CCCS offers many unique opportunities for our students. Most leave our school as leaders among leaders. The relationships they develop with other students and with the adults in the school are strong and important. These relationships help all of us, students and teachers, to Know Jesus, Love Jesus, and Serve Jesus in everything that we do.

God Bless!

A Joyful Noise

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A Joyful Noise

Corpus Christi’s eleven o’clock Mass on the last Sunday of Ordinary Time was noisy! Babies to the left of me, toddler’s to the right of me, a dissonance of cries and dropping toys somewhere behind me. And they were such beautiful sounds that I smiled throughout the Mass and watched some beautiful children doing what they do best, being who God made them to be.

Thinking back to when I was that Mom with noisy children at Mass, I’m pretty sure that I did not smile through the noise. Being older and wiser now, I want to assure these parents that they too, can smile through the revelry! We have no Church without children. We can all recall Jesus admonishing his apostles when they tried to keep the children from moving forward when Jesus was talking, saying, “Let the little children come to me, and do not hinder them, for the kingdom of heaven belongs to such as these.”(Matthew 19:14)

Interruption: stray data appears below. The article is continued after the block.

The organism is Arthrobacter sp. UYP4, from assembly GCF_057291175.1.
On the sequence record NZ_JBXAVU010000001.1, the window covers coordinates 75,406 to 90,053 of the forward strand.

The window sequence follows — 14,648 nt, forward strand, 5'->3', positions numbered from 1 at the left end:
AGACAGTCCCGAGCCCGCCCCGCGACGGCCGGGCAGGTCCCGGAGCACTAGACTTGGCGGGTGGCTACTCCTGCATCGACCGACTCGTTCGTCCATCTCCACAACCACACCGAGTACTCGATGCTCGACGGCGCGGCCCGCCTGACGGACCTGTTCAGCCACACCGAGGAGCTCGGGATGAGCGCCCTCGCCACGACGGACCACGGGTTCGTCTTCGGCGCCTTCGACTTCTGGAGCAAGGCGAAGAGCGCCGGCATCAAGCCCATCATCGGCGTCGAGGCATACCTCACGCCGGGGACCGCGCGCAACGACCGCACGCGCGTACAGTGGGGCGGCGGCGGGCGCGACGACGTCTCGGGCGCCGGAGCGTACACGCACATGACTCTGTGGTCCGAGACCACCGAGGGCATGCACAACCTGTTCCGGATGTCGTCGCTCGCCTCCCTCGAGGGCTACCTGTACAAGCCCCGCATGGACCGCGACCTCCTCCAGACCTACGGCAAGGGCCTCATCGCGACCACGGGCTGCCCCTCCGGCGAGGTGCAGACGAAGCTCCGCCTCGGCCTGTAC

Children make noise, they move and delight in what is around them. As the Processional hymn began a little one, barely old enough to stand on her own, began to blast out sounds that were surely singing in her mind. Her Mom, a CCCS alum and a beautiful singer herself, made a motion to quiet the little girl. And yes, I remember doing the same to my children years ago. This day I leaned toward her grandmother, smiled and said, “tell her to keep singing”!